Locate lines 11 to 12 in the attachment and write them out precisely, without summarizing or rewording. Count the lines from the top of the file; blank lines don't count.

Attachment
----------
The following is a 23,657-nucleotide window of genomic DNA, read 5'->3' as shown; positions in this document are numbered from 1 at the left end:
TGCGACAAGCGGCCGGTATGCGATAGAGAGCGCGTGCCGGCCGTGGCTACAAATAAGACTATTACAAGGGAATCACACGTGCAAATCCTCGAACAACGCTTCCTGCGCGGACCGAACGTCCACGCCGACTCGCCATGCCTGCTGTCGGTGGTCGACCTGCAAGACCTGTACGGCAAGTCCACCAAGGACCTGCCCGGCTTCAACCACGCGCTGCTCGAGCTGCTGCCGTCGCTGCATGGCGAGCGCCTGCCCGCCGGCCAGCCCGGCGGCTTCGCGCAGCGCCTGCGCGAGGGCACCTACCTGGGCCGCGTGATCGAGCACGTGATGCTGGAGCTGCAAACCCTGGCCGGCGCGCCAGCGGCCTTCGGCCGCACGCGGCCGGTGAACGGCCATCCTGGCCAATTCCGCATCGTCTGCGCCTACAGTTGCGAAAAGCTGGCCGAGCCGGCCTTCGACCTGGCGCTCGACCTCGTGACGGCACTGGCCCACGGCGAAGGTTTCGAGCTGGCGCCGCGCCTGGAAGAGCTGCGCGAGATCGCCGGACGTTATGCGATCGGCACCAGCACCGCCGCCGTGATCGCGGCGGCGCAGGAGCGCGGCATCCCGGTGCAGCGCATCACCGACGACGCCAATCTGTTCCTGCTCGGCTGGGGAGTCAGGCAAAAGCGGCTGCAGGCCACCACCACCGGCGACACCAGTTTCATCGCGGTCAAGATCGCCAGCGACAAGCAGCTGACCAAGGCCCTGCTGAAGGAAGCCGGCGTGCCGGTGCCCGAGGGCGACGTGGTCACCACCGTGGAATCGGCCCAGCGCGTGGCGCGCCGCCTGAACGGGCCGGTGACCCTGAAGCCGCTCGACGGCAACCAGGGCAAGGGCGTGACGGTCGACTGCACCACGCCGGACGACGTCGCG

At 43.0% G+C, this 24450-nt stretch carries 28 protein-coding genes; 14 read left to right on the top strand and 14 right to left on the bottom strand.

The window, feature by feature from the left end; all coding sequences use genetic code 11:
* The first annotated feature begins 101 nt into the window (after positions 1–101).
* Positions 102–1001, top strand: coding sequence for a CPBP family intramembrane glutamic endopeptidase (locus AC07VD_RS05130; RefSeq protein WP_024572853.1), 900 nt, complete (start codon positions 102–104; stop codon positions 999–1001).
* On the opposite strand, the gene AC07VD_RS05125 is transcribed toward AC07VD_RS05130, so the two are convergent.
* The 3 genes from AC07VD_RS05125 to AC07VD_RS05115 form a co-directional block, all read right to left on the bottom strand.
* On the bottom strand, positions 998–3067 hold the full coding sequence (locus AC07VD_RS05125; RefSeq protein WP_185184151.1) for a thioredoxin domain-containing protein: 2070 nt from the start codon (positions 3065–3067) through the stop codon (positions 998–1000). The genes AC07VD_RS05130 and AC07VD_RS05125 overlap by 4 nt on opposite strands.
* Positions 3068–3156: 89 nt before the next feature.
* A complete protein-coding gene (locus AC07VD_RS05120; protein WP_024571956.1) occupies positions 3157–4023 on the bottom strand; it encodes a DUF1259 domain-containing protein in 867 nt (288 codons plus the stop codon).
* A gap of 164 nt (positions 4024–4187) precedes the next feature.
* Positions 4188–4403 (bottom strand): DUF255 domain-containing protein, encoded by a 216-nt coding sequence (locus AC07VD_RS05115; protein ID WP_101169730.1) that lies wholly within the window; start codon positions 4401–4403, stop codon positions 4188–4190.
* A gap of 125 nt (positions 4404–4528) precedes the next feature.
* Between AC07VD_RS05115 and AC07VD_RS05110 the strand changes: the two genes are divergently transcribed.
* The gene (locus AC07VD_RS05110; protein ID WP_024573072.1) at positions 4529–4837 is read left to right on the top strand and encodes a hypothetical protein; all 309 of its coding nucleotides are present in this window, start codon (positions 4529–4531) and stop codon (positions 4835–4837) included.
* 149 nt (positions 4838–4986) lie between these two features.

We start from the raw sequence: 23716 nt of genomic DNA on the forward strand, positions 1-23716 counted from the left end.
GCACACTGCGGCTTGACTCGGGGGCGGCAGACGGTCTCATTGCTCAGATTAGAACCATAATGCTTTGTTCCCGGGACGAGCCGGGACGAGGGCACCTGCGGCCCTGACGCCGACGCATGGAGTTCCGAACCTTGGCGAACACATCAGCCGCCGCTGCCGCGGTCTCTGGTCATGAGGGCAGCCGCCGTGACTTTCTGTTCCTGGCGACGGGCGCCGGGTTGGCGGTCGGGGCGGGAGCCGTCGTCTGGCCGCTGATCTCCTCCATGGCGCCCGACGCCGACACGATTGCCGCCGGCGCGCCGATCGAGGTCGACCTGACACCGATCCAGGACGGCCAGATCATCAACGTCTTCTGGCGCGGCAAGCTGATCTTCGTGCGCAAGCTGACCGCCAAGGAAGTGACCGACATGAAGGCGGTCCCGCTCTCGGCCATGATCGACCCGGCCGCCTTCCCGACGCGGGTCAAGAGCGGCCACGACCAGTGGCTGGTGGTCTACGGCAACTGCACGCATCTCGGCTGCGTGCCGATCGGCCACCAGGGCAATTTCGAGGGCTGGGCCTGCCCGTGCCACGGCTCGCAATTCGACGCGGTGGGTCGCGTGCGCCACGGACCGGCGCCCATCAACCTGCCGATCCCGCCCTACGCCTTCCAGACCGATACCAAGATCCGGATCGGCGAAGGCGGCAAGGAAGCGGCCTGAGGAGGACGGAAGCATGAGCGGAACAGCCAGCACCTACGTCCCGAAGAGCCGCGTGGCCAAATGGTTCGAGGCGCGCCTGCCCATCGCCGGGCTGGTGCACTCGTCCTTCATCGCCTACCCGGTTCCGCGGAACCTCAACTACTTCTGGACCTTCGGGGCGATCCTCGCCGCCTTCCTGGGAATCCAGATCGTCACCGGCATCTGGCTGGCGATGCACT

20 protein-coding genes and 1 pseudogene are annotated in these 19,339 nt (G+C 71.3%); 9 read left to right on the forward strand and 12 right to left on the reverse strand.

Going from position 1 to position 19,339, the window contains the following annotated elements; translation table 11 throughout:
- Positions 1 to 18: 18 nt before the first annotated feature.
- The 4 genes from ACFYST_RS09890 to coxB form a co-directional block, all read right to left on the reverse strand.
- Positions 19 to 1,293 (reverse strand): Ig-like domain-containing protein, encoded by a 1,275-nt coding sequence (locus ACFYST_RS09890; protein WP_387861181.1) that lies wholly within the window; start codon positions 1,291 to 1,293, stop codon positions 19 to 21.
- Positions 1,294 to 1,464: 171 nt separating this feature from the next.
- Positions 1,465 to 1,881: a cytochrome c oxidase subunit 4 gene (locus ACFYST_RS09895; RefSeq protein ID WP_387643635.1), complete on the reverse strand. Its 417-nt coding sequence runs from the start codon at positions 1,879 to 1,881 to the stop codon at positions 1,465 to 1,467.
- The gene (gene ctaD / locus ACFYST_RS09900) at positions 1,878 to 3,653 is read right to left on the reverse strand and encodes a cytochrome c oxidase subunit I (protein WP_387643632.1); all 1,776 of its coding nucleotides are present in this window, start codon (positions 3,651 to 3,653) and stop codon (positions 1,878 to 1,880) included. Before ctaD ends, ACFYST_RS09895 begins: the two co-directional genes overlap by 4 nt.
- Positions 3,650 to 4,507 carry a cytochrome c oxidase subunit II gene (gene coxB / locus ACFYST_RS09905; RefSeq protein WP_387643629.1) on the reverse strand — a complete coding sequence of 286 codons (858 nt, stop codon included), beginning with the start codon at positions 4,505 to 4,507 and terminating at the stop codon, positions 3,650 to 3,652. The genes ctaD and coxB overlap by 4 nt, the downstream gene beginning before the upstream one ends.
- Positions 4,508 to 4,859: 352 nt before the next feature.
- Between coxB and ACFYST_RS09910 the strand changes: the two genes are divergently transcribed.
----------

* A complete protein-coding gene (locus AC07VD_RS05120; protein WP_024571956.1) occupies positions 3157–4023 on the bottom strand; it encodes a DUF1259 domain-containing protein in 867 nt (288 codons plus the stop codon).
* A gap of 164 nt (positions 4024–4187) precedes the next feature.